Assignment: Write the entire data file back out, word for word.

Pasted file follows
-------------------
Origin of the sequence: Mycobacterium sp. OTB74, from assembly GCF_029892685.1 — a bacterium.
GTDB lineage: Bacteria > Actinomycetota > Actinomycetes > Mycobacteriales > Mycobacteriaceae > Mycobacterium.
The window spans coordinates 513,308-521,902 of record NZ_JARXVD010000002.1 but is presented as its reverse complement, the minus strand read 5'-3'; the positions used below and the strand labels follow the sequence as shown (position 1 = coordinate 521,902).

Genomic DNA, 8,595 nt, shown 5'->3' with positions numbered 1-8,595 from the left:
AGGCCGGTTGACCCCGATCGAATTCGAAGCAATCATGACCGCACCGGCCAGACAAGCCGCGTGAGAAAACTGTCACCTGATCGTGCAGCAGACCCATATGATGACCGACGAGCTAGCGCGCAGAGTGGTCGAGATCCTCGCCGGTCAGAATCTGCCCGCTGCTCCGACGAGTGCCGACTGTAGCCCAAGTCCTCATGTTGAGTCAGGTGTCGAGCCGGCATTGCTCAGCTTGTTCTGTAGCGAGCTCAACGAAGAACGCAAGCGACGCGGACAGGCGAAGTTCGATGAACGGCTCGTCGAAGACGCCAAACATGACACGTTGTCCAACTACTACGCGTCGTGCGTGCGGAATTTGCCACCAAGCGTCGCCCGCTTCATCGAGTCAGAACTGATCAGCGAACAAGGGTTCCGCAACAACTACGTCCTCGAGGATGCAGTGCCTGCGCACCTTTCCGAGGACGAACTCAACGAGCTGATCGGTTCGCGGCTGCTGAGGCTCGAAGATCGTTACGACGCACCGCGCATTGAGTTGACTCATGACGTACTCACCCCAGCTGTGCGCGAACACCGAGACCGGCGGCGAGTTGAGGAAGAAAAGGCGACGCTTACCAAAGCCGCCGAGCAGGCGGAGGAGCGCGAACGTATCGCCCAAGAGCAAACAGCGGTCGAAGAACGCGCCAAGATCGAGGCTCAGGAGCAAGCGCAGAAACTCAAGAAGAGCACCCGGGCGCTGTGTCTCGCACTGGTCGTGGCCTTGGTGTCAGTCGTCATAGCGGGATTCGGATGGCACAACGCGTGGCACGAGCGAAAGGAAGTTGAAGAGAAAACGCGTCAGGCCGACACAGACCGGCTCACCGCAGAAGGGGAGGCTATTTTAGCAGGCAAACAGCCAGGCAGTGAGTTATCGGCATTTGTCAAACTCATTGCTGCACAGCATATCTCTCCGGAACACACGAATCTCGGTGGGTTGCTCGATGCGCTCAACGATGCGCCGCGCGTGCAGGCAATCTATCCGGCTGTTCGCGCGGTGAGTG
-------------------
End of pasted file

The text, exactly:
Origin of the sequence: Mycobacterium sp. OTB74, from assembly GCF_029892685.1 — a bacterium.
GTDB lineage: Bacteria > Actinomycetota > Actinomycetes > Mycobacteriales > Mycobacteriaceae > Mycobacterium.
The window spans coordinates 513,308-521,902 of record NZ_JARXVD010000002.1 but is presented as its reverse complement, the minus strand read 5'-3'; the positions used below and the strand labels follow the sequence as shown (position 1 = coordinate 521,902).

Genomic DNA, 8,595 nt, shown 5'->3' with positions numbered 1-8,595 from the left:
AGGCCGGTTGACCCCGATCGAATTCGAAGCAATCATGACCGCACCGGCCAGACAAGCCGCGTGAGAAAACTGTCACCTGATCGTGCAGCAGACCCATATGATGACCGACGAGCTAGCGCGCAGAGTGGTCGAGATCCTCGCCGGTCAGAATCTGCCCGCTGCTCCGACGAGTGCCGACTGTAGCCCAAGTCCTCATGTTGAGTCAGGTGTCGAGCCGGCATTGCTCAGCTTGTTCTGTAGCGAGCTCAACGAAGAACGCAAGCGACGCGGACAGGCGAAGTTCGATGAACGGCTCGTCGAAGACGCCAAACATGACACGTTGTCCAACTACTACGCGTCGTGCGTGCGGAATTTGCCACCAAGCGTCGCCCGCTTCATCGAGTCAGAACTGATCAGCGAACAAGGGTTCCGCAACAACTACGTCCTCGAGGATGCAGTGCCTGCGCACCTTTCCGAGGACGAACTCAACGAGCTGATCGGTTCGCGGCTGCTGAGGCTCGAAGATCGTTACGACGCACCGCGCATTGAGTTGACTCATGACGTACTCACCCCAGCTGTGCGCGAACACCGAGACCGGCGGCGAGTTGAGGAAGAAAAGGCGACGCTTACCAAAGCCGCCGAGCAGGCGGAGGAGCGCGAACGTATCGCCCAAGAGCAAACAGCGGTCGAAGAACGCGCCAAGATCGAGGCTCAGGAGCAAGCGCAGAAACTCAAGAAGAGCACCCGGGCGCTGTGTCTCGCACTGGTCGTGGCCTTGGTGTCAGTCGTCATAGCGGGATTCGGATGGCACAACGCGTGGCACGAGCGAAAGGAAGTTGAAGAGAAAACGCGTCAGGCCGACACAGACCGGCTCACCGCAGAAGGGGAGGCTATTTTAGCAGGCAAACAGCCAGGCAGTGAGTTATCGGCATTTGTCAAACTCATTGCTGCACAGCATATCTCTCCGGAACACACGAATCTCGGTGGGTTGCTCGATGCGCTCAACGATGCGCCGCGCGTGCAGGCAATCTATCCGGCTGTTCGCGCGGTGAGTG